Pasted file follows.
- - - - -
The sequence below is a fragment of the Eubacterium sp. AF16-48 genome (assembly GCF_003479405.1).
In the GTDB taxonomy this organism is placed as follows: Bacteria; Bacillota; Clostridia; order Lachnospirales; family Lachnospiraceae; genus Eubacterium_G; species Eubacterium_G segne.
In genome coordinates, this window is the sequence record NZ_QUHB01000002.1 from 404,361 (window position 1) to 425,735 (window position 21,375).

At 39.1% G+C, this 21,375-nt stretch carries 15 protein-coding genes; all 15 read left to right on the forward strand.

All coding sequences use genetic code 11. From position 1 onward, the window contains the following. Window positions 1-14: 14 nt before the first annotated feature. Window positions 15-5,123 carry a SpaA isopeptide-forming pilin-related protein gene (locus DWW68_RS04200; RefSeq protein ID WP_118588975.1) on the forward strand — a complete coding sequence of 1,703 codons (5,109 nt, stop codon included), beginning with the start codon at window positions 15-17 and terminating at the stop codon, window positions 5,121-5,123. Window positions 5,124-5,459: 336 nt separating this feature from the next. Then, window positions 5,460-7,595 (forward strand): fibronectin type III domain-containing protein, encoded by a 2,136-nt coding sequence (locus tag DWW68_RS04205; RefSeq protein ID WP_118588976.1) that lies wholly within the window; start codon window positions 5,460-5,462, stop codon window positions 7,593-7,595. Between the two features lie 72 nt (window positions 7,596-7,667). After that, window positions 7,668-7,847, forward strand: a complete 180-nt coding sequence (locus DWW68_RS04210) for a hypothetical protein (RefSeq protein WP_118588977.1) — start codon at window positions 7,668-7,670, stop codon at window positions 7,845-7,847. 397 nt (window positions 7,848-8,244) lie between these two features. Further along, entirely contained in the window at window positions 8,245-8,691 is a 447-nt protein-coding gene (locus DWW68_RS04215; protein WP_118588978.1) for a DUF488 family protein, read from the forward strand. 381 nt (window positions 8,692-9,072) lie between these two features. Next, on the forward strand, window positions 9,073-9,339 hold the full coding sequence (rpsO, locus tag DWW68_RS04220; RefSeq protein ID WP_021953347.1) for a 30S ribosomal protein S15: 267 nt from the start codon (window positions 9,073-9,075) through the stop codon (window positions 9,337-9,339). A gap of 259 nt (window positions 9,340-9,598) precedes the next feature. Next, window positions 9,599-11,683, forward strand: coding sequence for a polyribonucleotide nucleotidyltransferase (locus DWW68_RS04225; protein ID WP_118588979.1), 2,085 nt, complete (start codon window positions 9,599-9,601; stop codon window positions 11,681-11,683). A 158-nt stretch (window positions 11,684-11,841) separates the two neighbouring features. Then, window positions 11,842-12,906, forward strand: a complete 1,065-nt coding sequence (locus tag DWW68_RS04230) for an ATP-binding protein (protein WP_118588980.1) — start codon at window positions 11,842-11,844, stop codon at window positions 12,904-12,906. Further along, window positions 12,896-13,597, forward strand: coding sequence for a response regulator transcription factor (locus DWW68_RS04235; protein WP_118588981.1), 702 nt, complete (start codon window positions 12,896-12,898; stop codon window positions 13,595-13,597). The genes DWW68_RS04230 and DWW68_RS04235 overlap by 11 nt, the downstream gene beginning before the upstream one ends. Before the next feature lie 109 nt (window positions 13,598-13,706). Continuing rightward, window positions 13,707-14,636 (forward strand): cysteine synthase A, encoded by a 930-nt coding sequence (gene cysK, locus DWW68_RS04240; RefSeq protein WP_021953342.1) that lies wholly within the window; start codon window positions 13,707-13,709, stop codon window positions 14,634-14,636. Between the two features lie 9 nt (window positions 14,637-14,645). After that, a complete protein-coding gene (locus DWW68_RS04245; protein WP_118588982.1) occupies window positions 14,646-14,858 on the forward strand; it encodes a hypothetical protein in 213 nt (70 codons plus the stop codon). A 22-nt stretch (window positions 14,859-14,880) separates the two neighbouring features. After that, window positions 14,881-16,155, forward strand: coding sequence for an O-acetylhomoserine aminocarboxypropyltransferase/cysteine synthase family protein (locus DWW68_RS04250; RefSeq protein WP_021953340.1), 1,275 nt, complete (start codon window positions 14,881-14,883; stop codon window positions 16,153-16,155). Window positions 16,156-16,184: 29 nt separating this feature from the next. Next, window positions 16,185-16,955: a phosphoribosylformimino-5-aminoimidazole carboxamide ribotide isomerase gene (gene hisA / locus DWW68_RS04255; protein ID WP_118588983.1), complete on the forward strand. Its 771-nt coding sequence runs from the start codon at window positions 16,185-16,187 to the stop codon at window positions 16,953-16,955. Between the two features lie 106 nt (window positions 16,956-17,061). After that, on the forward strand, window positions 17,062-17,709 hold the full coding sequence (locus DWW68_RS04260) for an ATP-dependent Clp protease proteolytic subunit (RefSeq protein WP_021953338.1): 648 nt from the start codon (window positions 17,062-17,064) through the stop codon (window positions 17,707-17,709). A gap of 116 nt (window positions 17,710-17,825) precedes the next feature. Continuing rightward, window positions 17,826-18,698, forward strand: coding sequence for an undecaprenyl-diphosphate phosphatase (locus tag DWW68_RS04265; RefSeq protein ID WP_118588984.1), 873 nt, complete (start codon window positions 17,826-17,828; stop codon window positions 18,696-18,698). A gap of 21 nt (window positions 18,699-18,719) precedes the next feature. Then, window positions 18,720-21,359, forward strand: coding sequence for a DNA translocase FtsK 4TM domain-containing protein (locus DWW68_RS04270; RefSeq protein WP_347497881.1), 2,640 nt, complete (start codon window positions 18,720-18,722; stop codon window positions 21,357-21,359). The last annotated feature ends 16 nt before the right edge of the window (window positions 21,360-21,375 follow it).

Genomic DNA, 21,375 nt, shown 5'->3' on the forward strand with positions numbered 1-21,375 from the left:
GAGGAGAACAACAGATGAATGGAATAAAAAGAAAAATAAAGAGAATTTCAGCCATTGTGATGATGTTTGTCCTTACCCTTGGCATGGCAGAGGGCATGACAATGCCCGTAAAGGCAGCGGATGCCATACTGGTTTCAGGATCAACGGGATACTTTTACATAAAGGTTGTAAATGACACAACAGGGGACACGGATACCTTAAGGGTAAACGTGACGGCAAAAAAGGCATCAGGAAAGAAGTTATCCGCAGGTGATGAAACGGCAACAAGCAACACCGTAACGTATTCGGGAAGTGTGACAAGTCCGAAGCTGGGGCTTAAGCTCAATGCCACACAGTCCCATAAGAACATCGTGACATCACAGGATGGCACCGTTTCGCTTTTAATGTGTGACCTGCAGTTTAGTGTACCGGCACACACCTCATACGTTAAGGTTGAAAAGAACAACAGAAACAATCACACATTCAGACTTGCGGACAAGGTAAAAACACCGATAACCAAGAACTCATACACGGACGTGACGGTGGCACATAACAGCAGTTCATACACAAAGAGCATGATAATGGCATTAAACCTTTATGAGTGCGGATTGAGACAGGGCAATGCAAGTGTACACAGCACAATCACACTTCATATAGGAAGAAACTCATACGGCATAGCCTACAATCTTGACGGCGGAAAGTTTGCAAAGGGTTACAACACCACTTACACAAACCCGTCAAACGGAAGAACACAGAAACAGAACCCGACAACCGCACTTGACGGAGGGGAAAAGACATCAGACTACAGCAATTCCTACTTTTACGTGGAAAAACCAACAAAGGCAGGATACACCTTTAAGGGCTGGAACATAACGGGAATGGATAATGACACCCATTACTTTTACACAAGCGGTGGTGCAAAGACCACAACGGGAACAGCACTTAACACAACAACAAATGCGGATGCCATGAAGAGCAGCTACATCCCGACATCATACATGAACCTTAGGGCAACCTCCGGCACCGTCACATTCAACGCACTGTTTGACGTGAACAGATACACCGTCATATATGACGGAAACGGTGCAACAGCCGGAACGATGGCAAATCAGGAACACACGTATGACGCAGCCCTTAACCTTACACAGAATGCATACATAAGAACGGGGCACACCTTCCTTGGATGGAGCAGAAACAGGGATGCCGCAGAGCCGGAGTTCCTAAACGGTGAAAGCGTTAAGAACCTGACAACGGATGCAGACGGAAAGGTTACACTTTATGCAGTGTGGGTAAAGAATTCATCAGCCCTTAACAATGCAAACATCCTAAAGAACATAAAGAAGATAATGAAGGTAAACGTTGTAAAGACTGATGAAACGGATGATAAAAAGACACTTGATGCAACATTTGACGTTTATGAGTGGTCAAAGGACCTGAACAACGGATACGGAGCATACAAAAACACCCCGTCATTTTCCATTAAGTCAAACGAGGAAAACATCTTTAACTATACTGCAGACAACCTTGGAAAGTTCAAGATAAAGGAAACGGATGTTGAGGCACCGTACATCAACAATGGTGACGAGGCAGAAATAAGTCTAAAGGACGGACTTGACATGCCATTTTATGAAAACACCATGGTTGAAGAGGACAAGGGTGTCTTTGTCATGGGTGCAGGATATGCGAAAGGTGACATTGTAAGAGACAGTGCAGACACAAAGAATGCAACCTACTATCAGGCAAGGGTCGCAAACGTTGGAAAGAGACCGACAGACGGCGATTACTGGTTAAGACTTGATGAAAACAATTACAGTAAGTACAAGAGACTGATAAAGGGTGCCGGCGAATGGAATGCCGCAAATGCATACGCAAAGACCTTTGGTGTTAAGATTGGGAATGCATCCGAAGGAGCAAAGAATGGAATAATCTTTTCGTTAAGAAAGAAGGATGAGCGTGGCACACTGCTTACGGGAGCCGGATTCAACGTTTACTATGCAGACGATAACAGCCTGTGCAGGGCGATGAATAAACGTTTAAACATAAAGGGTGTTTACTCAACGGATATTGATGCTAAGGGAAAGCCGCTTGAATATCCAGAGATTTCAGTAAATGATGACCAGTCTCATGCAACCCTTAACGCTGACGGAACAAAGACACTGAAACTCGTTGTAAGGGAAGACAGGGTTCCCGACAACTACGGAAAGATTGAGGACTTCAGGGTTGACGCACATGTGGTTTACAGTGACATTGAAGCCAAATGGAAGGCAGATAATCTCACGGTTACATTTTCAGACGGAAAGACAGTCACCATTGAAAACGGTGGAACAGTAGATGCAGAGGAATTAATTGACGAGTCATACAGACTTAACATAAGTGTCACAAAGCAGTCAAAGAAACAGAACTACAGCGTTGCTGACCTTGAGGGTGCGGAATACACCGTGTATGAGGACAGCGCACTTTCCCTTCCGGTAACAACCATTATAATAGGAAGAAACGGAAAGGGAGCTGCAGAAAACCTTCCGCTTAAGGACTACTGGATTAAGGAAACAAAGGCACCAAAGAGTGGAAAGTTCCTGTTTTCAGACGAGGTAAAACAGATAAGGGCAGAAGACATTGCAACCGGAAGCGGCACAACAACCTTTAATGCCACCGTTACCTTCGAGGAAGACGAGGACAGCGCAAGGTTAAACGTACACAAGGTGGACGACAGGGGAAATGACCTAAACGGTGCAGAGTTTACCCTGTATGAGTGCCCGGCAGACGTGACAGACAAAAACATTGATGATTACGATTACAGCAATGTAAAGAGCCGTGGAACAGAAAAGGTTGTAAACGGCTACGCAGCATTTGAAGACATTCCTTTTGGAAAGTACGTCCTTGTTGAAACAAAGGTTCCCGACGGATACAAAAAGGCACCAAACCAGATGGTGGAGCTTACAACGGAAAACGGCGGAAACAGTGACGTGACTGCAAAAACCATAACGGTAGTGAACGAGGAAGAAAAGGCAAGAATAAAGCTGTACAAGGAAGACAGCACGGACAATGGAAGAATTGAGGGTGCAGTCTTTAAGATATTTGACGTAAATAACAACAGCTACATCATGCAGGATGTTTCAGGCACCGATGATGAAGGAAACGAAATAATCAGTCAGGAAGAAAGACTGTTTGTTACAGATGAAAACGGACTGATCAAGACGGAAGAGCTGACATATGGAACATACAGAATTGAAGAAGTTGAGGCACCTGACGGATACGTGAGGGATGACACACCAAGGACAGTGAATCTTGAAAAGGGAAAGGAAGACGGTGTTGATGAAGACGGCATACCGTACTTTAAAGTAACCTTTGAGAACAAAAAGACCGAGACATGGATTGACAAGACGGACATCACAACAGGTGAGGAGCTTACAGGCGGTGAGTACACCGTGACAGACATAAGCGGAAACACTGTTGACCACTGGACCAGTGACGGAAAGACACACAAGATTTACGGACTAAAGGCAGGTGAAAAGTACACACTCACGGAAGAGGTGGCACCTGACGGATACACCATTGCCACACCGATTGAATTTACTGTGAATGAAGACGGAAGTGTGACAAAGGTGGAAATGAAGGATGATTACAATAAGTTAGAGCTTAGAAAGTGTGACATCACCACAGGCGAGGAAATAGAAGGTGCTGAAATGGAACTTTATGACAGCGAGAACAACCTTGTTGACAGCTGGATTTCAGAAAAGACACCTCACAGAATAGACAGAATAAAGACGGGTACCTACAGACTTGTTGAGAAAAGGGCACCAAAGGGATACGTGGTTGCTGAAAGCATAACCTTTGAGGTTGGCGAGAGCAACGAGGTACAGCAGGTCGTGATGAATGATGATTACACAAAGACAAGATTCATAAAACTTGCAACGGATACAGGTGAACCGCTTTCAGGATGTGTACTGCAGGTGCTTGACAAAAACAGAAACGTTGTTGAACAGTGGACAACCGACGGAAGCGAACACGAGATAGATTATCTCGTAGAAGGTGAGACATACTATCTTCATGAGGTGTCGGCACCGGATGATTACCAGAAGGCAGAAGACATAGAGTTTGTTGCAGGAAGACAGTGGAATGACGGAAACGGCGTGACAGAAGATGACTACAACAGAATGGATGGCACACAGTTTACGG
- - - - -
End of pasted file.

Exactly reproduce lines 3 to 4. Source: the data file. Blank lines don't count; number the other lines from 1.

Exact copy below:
In genome coordinates, this window is the sequence record NZ_QUHB01000002.1 from 404,361 (window position 1) to 425,735 (window position 21,375).

At 39.1% G+C, this 21,375-nt stretch carries 15 protein-coding genes; all 15 read left to right on the forward strand.